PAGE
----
At one point, her parents invited me and a couple other mentors (who were assigned to two of their other children) to go with them to a church service/adoption get-together at their adoption agency (which I’m assuming specializes in domestic adoptions only). It was amazing to see these families celebrate their adoptions together and feel absolutely no shame in doing so.  It reminded me very much of adoption get-togethers that my own family would go to when I was younger. Food, fun, and friends.  This mentoring program helped me to realize how different the problems of the domestic adoptees are from international adoptee. However, seeing the families connect with each other at this agency made me realize how much we have in common as well.

InKAS Mentoring group

InKAS Mentoring group

Split Between Privilege and Denial, The Truth Brings Wholeness

by Luanne

I finished a book the other day, and I’ve had an irresistible urge to talk about it to every person I’ve seen since then.  Have you had that experience from reading?

If you want to feel that way, read Catana Tully’s Split at the Root: A Memoir of Love and Lost Identity.

It’s a book about adoption, but then it’s not quite about adoption.

Tully was born to a Guatemalan woman of African origin, but she grew up in the household of a German family living in Guatemala. She became a proper German young lady and eventually moved to Germany, where she became a fashion model and movie star.

Although many questions arise for the reader about Tully’s background, the girl herself doesn’t question the narrative she has been given by her German mother.

Only belatedly does Tully realize there is much to be learned about her origins.

Tully moves to the United States where she suffers an identity crisis. She isn’t African-American, although she is a Black woman. Eventually, she realizes the hard truth that she is racist toward African-Americans because she has so absorbed the subtle teachings of her childhood.

She studies and ultimately teaches Ethnic Studies and learns that she has been colonized by the German family who raised her. She begins the long struggle to learn who she is and from where she comes.  To do so, she must search for her birth mother (who has since passed away) and her birth father. Along the way, she meets her birth siblings and another father who tells her that he is her birth father. Additionally, after years of a difficult relationship, she reunites with the German sister who was old enough to be her mother and helped raised her. All this is necessary for Tully’s identity education.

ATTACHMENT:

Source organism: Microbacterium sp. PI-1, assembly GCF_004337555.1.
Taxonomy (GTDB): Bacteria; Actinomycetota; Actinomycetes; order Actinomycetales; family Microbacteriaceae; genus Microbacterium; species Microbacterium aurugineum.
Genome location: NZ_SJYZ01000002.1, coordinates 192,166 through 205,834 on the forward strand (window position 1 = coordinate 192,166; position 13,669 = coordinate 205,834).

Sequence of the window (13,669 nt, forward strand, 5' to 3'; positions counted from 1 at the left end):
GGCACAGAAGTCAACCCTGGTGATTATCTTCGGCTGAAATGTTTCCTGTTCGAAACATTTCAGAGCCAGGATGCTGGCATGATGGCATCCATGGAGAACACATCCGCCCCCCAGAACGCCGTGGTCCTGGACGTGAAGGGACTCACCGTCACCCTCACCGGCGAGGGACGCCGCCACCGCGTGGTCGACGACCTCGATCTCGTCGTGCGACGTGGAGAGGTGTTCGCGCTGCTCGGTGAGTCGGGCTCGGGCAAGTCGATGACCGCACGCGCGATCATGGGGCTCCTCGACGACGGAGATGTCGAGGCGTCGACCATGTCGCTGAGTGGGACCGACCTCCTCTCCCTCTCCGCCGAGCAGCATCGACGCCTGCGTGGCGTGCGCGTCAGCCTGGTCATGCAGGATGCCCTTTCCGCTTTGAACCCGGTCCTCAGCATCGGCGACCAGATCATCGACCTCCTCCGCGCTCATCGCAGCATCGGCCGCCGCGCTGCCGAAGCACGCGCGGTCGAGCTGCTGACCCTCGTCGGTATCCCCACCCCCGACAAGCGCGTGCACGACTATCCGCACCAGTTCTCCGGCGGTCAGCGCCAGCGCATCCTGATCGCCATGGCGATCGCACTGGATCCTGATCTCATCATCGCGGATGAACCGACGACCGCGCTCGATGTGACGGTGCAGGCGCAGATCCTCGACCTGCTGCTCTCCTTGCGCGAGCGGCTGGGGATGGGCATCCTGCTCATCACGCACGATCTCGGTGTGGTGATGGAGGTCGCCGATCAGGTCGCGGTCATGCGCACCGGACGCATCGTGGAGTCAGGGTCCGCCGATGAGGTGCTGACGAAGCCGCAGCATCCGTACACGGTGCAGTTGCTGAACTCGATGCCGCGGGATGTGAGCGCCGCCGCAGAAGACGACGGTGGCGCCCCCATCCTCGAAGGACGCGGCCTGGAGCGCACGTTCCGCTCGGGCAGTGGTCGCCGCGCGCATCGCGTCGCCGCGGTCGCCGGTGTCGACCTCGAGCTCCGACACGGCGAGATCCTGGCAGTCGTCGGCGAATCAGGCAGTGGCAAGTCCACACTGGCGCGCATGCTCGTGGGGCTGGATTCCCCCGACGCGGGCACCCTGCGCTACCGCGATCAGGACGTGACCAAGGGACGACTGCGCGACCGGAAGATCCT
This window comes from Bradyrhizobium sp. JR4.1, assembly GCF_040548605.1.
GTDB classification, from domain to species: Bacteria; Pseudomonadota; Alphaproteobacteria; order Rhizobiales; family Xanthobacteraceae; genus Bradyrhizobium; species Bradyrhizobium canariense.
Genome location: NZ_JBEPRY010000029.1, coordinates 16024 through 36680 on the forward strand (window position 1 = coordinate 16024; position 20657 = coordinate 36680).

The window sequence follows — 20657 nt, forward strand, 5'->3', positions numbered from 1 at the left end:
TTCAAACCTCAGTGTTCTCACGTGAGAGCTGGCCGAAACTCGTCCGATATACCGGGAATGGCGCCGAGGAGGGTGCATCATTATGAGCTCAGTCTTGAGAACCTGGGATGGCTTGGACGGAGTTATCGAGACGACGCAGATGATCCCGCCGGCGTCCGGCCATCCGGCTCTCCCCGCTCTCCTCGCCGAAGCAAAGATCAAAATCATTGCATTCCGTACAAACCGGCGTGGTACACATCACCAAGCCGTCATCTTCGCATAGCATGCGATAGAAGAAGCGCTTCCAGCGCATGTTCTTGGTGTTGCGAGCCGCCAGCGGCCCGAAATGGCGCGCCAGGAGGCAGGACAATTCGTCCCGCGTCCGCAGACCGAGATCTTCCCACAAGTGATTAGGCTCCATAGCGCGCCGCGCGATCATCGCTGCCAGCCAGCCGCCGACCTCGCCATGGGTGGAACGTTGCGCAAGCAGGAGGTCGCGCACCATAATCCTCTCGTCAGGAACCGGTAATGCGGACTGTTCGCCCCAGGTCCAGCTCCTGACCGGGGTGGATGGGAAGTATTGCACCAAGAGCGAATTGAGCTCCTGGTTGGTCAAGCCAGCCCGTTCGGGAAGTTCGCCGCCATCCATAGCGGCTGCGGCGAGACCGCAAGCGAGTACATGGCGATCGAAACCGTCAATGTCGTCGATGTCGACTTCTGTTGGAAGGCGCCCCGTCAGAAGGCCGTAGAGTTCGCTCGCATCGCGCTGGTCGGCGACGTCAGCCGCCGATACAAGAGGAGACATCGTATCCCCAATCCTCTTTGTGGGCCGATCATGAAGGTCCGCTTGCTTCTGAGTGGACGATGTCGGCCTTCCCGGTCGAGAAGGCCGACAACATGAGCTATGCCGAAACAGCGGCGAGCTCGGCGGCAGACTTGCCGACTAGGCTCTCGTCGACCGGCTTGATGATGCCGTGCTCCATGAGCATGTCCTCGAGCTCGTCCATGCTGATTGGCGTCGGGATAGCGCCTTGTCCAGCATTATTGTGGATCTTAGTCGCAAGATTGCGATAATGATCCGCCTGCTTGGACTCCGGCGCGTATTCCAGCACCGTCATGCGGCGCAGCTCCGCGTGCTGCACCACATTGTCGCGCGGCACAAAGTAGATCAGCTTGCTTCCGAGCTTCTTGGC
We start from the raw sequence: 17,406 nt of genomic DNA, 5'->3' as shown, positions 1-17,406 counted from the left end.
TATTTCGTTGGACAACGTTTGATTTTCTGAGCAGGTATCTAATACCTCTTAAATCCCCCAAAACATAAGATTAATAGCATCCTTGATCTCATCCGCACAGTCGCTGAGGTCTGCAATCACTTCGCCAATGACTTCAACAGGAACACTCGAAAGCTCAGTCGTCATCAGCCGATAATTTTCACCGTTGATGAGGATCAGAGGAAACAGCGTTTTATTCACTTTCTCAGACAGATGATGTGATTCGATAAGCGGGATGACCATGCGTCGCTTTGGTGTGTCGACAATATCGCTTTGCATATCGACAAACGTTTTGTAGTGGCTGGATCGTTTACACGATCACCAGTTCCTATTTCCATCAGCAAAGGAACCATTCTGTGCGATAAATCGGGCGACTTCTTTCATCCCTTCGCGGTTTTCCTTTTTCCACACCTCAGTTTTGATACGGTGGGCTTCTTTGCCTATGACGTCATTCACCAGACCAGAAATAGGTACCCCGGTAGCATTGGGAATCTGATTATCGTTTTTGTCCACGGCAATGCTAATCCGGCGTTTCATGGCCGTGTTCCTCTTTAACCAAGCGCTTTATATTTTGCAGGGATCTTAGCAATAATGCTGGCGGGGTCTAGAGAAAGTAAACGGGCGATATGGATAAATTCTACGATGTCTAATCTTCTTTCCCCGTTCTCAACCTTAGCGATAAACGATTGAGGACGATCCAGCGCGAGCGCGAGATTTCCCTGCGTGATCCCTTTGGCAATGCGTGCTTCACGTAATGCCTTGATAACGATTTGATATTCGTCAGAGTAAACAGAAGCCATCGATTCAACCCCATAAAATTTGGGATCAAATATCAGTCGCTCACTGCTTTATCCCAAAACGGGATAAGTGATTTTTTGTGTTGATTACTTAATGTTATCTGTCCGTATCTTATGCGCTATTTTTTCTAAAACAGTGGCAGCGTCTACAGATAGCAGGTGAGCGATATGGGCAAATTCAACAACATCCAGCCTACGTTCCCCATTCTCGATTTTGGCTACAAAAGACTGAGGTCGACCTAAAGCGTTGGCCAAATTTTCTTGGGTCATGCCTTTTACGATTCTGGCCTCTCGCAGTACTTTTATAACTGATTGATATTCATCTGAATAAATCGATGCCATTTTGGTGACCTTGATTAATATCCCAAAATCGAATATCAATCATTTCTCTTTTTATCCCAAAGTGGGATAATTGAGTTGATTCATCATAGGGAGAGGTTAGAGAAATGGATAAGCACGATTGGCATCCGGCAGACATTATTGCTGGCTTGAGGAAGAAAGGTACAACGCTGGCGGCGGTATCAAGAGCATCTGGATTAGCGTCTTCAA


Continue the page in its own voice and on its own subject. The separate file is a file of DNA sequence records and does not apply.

I found Tully’s search to be suspenseful and fascinating. The book reads like a mystery or detective novel in the latter half.  The reader learns the truth along with Tully.

What makes Tully’s story similar to the stories of other transracial adoptees, such as my children who were born in Korea, and what makes it different?

The way Tully absorbed the culture of her German mother and didn’t really “see” herself as the birth child of a Black woman seems true to the experience of many transracial adoptees.

Where I think it differs is here:

SPOILER ALERT

It’s not only where her experience differs, but something that upset me on behalf of the young woman Catana Tully. She was never legally adopted by her German family. Therefore, when the mother dies (the father had been gone for years), the older (bio) daughter inherits the estate, but Tully does not. Tully writes about this injustice, but presents it fairly objectively. Rather than Tully telling the reader how to feel, the reader must pick up the responsibility and get angry (and I sure did).

So Tully had no legal rights as a daughter of the only family she knew at the point that her German mother died.  That she was loved very much is evident, but she was betrayed by this loving parent who didn’t do right by her in death.

The way the book ends answers most of my questions, although I still felt that the German family was an enigma. But what was important was that Tully’s birth parents came to life for me and surpassed the German mother’s heavy influence. Tully’s life seems to blossom into wholeness by the last words of the book.

The only weak point I could find is that the book could have used another editor’s eyes for typos, but I’m picky about those, and many readers might not even notice them.

Split at the Root is a well-written and thoroughly engaging memoir even for those not interested in adoption, and for anybody connected to adoption it is a must read.